Some Differences Between Brazil and US: before and during the trials

In the US, before the trial, there are pre-trial procedural matters to prepare the accused for a fair trial, which we are going to analyze since the formal accusation in both jurisdictions. To initiate a formal accusation, a series of steps has to be followed.

The very first step is the appearance before a judge for analysis of the “complaint” against the defendant. The single judge shall look to the complaint and verify whether there is probable cause to require the accused to answer formal charges before a grand jury or judicial officer, depending upon the state’s provision. The second step is the formal charge procedure itself when a grand jury or judicial officer, to indict the defendant or not, shall hear the accused and the proof against him. Before the second step, there is a point at which the prosecutor has the opportunity to dismiss the charges against the defendant, depending upon substantial facts found during the investigative period.

The grand jury or the judicial officer shall look and reproduce all evidence necessary to sustain a formal charge against the accused and, in order to have their task accomplished, they may ask for discovery, including testimonies or material evidence at issue. The grand jury is a panel of usually 23 people from the community that may vote for the indictment of the accused, transforming him into a defendant.

The grand jury can be substituted by a preliminary hearing before a judicial officer. There is no constitutional obligation for the use of a grand jury for all criminal matters; consequently, states in the US use a judicial officer to designate a formal indictment. The grand jury apparently has more power, due to its constitutional characteristics to investigate additional evidence and compel testimonies under oath, than the judicial officer.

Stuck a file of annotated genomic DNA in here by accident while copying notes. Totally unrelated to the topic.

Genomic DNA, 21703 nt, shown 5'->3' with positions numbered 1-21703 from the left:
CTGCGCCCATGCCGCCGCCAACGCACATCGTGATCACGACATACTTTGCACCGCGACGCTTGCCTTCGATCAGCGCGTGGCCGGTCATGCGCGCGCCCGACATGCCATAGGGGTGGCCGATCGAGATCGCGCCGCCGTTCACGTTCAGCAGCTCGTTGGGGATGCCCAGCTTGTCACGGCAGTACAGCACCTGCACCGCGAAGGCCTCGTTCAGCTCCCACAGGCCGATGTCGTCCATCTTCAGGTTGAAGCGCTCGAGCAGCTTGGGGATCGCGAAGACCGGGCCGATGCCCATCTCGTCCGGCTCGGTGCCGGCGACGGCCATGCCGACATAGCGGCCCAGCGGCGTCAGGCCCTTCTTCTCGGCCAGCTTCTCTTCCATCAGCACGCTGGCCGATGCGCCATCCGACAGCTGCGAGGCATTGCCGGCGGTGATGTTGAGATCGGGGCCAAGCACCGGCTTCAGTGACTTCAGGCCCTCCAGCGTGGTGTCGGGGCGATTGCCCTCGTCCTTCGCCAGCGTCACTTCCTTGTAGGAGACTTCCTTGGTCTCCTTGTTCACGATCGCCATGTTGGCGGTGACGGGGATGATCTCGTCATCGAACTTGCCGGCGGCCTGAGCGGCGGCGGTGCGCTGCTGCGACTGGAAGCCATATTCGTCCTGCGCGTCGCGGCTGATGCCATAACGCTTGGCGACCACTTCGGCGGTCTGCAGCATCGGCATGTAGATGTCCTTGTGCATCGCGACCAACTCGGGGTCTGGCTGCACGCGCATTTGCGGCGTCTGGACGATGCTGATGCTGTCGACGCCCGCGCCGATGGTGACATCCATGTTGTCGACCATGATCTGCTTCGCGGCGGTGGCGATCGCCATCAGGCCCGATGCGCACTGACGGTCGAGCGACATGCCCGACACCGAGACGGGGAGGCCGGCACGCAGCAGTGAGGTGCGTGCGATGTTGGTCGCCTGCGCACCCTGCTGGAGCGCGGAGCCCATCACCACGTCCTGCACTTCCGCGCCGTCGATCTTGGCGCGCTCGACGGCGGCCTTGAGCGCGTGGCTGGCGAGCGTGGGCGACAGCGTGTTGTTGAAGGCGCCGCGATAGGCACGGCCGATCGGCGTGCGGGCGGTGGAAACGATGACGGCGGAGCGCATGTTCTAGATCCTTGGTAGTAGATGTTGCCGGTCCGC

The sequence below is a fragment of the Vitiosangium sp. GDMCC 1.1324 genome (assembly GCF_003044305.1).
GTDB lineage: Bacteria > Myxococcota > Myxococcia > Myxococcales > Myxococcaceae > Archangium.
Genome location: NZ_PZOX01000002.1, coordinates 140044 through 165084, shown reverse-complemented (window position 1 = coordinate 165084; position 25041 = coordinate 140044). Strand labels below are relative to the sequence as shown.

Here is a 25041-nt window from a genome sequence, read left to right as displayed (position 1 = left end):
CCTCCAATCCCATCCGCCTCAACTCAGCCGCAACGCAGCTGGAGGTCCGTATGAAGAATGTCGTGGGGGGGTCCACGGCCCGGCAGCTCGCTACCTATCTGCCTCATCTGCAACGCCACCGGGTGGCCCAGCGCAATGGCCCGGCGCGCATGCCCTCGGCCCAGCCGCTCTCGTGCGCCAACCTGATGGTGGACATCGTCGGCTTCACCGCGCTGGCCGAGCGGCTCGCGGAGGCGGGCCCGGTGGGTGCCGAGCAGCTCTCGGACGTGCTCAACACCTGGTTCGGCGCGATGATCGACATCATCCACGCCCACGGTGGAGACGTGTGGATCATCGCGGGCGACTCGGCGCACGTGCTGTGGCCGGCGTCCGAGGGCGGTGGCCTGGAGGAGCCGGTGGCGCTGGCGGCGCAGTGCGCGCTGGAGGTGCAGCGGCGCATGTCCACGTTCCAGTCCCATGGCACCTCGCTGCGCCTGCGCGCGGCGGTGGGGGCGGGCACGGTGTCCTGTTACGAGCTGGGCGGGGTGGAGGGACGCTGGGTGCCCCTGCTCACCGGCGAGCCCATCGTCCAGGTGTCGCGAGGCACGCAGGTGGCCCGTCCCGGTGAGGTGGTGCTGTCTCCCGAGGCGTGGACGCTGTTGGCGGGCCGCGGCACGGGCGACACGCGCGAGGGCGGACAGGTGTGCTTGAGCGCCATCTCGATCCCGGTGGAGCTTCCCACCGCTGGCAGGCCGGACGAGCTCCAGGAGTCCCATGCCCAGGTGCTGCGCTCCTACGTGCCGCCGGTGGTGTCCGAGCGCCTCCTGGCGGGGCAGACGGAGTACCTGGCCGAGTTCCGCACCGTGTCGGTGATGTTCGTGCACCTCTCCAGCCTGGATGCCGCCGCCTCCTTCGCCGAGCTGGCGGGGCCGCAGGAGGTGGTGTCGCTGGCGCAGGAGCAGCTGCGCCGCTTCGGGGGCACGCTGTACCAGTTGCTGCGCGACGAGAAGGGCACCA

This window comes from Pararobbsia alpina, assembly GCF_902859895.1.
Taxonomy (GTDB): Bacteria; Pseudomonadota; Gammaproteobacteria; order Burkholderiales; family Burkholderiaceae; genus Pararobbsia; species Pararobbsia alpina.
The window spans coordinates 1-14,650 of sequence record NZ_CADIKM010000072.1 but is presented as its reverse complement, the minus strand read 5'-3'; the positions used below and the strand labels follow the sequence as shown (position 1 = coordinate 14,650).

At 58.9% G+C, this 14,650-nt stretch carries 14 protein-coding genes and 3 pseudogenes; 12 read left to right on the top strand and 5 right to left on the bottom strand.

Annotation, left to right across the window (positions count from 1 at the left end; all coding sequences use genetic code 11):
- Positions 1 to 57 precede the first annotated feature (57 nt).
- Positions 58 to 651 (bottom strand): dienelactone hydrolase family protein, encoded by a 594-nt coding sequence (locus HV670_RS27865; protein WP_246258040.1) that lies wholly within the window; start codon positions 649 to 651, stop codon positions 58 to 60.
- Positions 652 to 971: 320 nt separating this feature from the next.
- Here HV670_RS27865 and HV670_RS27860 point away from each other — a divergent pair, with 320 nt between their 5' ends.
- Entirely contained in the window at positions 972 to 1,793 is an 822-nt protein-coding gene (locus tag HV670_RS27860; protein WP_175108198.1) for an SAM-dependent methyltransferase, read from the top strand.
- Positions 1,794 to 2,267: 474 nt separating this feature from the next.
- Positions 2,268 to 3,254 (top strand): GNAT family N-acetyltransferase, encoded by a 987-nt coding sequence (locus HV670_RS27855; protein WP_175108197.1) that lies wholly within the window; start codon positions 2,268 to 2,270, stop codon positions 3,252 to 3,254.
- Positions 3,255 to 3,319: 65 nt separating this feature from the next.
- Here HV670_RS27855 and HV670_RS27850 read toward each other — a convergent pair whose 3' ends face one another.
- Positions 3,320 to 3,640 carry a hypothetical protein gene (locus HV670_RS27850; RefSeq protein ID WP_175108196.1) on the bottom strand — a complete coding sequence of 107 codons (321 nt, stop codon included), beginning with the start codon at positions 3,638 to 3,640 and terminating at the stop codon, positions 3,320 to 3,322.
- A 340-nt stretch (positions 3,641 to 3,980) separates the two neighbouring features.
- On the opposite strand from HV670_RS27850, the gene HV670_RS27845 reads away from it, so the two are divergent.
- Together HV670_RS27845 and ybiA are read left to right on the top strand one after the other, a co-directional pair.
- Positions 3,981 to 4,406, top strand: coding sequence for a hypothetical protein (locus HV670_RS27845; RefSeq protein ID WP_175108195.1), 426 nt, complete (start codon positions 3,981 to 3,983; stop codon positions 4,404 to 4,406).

Thus, the probable cause is checked twice before the trial. First, it is quickly observed by a single judge and subsequently analyzed in more detail by the grand jury or judicial officer. Indeed, the prosecutor can, at any time before the trial, drop the accusations if the probable cause was not satisfactorily reached.

In Brazil, the approach is very different from the American pre-trial procedure. There is no jury or judicial officer to propose an indictment.

However, the first step to reach an indictment is very similar when the judge checks upon the facts brought by the prosecutor to verify whether the action has “minimal requirements”(not only probable cause) to proceed its normal course. At this stage, the judge can simply dismiss the action because it does not have “generic” or “specific” conditions to proceed.

Some specific conditions would be lack of authorization from the Congress to proceed in an action against federal senators or deputies, or any gross substantial error in the petition that make it void, for instance. The generic causes are summarized into three categories: the facts visually do not consist in crime, the prosecutor has no authority to propose such action or there is no probable cause.

After analysis of the “minimal requirements” inquiry, if there are still indicia that the accused could have possibly committed the crime by the facts, the judge shall initiate the second procedural phase for indictment. It is necessary to advise that the criminal jury procedure is very peculiar and totally different from other criminal procedural forms. This phase of the procedure is a mixture of procedural and substantive challenges. It is in reality a trial, but it is not yet a jury trial.

For the American attorneys, it is totally understandable that they do not perceive any intrinsic relationship between the US and Brazil on that matter because there is no possible close explanation to the American jury system that could conceivably be drawn.

In a few words, this procedural stage is a specific time during the proceedings to certify whether or not the defendant can be sent to a jury trial and even absolve him, depending on the facts presented. Thus, a single judge shall provide four different decisions upon the case:

I – Jury trial;
II – No jury trial;
III - Summary absolution;